This site is now open to view or visit.
In line with Welsh Government advice and guidance, we have started to reopen a selection of our unstaffed heritage sites in a safe and controlled way — for the benefit of local communities.
We are pleased to announce that this monument is now open and is free to view or visit with no pre-booking required. Please adhere to our new visitation guidelines, act responsibly and be respectful towards the site and its local area at all times.
Site opening times, parking and other available facilities at our reopened sites may have changed. Please check this site’s webpage carefully for specific updates.
For further information on what to expect and how to stay safe during your visit, please read our FAQs page.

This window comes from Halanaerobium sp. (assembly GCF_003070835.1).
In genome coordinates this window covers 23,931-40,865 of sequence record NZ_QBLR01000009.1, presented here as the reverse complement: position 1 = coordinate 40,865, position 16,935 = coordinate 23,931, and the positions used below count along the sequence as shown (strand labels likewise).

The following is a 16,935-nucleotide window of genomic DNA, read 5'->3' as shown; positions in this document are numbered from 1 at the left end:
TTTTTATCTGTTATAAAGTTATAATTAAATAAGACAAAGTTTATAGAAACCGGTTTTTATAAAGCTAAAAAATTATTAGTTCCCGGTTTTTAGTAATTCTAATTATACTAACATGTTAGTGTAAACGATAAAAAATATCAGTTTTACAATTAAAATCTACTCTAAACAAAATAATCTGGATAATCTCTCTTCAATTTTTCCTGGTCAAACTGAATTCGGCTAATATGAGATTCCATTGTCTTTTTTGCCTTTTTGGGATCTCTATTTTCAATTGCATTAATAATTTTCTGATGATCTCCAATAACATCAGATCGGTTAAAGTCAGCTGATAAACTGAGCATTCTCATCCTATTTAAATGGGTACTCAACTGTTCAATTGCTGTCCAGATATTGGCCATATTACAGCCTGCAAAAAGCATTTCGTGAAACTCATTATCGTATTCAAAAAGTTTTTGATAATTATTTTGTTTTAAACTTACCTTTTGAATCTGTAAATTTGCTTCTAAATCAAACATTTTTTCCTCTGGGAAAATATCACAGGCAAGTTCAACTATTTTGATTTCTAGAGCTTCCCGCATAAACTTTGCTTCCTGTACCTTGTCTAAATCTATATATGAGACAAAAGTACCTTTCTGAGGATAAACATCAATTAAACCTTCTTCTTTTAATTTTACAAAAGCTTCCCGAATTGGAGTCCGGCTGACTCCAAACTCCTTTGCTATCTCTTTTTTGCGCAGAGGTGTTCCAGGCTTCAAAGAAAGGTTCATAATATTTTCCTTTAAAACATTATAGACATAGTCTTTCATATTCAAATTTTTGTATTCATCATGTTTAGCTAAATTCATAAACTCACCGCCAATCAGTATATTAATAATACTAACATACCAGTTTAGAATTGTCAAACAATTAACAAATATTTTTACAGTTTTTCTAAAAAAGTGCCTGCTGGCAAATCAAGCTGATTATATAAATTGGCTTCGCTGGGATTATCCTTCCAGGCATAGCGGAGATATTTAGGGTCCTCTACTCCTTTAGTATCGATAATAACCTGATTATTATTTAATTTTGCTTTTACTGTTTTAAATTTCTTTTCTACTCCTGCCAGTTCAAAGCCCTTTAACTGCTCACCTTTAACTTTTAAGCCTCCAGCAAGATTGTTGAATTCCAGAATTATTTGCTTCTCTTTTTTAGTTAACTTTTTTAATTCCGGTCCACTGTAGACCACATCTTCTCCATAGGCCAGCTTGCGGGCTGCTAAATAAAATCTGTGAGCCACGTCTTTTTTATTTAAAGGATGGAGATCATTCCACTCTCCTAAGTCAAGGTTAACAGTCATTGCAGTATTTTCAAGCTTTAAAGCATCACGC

Remains of an ill-fated Elizabethan church
Conceived by Robert Dudley, Earl of Leicester and Queen Elizabeth I’s favourite, this church, located within Denbigh’s old town walls, had big ambitions. Intended to be the grandest of the period, it was the first large episcopal building designed for Protestant service and a potential replacement for St Asaph Cathedral.
However, this glorious future was not to be. Begun in 1578, work only progressed as far as window height before ceasing in 1584 due to lack of finances. When Dudley died unexpectedly in 1588 construction was abandoned completely, leaving his ambitious project forever unfinished.
For further information, please contact: Traveline Cymru on 0871 200 2233 or National Rail Enquiries on 08457 48 49 50.